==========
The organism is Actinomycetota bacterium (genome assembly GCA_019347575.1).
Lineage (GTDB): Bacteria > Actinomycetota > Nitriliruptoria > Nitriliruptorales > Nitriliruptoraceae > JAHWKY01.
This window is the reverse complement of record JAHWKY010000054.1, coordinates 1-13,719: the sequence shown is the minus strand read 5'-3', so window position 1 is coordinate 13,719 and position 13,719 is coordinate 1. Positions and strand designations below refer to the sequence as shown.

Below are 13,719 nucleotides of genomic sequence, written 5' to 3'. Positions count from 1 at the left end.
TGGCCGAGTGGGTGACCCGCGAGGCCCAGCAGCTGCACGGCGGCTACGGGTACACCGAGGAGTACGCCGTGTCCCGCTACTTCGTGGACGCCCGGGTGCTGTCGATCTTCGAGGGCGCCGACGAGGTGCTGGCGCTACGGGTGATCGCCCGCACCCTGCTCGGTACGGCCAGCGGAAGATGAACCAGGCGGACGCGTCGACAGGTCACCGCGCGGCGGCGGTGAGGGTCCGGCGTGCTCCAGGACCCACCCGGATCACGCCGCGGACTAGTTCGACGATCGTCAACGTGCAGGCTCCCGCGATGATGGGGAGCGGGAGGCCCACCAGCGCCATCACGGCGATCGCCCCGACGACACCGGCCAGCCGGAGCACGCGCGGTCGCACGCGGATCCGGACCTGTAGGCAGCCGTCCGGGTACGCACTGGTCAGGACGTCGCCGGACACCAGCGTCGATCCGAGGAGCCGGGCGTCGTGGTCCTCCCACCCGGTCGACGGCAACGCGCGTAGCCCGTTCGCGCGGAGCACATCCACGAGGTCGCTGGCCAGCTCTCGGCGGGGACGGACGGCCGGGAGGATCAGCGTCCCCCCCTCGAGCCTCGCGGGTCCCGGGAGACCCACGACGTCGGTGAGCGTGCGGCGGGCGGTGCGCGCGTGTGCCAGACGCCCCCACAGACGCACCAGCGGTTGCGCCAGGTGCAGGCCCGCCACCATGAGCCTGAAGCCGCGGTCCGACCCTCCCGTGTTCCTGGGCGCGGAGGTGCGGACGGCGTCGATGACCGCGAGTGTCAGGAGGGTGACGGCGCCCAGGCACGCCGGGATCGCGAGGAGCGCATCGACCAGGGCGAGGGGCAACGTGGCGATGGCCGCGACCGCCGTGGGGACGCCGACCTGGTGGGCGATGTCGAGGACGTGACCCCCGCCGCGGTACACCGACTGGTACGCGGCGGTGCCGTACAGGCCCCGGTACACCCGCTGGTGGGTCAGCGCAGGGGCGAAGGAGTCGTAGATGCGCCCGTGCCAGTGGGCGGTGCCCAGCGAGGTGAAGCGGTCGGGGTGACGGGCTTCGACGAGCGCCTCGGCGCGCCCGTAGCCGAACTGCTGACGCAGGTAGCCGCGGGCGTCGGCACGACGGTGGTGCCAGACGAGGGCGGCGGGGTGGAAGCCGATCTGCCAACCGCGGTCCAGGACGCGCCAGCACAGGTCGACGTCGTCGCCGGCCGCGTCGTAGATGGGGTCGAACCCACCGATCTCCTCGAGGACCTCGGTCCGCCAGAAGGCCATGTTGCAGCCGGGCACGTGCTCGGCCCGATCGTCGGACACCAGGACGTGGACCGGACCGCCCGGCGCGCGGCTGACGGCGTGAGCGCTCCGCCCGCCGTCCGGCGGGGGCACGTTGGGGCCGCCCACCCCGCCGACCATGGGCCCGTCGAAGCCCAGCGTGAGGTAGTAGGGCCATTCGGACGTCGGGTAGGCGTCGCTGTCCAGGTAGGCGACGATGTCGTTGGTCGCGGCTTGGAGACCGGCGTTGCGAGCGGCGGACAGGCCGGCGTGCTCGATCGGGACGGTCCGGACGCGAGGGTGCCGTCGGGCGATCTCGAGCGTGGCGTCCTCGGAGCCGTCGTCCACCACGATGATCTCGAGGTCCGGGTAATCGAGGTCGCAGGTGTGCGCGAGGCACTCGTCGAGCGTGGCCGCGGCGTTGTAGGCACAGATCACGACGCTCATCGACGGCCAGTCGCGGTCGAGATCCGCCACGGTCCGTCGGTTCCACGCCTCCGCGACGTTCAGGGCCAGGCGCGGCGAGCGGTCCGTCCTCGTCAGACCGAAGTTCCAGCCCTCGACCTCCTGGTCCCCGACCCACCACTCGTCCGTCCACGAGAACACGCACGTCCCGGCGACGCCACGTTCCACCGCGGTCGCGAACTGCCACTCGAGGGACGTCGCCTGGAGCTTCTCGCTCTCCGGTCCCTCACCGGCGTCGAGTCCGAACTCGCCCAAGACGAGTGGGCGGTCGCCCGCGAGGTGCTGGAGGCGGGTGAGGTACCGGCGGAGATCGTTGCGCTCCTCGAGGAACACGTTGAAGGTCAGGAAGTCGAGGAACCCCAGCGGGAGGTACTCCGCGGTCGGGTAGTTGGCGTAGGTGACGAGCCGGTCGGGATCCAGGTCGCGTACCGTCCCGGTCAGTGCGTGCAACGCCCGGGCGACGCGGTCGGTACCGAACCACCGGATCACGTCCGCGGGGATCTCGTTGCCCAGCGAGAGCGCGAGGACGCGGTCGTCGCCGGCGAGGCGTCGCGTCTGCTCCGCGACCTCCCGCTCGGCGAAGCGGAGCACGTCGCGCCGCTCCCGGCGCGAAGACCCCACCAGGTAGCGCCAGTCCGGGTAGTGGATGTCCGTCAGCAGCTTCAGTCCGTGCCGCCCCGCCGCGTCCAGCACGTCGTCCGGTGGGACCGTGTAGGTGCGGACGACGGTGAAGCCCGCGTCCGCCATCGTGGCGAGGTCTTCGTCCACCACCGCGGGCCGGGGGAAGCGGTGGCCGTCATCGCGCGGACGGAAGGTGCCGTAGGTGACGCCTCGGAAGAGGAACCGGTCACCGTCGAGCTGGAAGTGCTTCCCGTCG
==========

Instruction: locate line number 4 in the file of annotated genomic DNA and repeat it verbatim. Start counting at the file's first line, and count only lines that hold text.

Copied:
Below are 13,719 nucleotides of genomic sequence, written 5' to 3'. Positions count from 1 at the left end.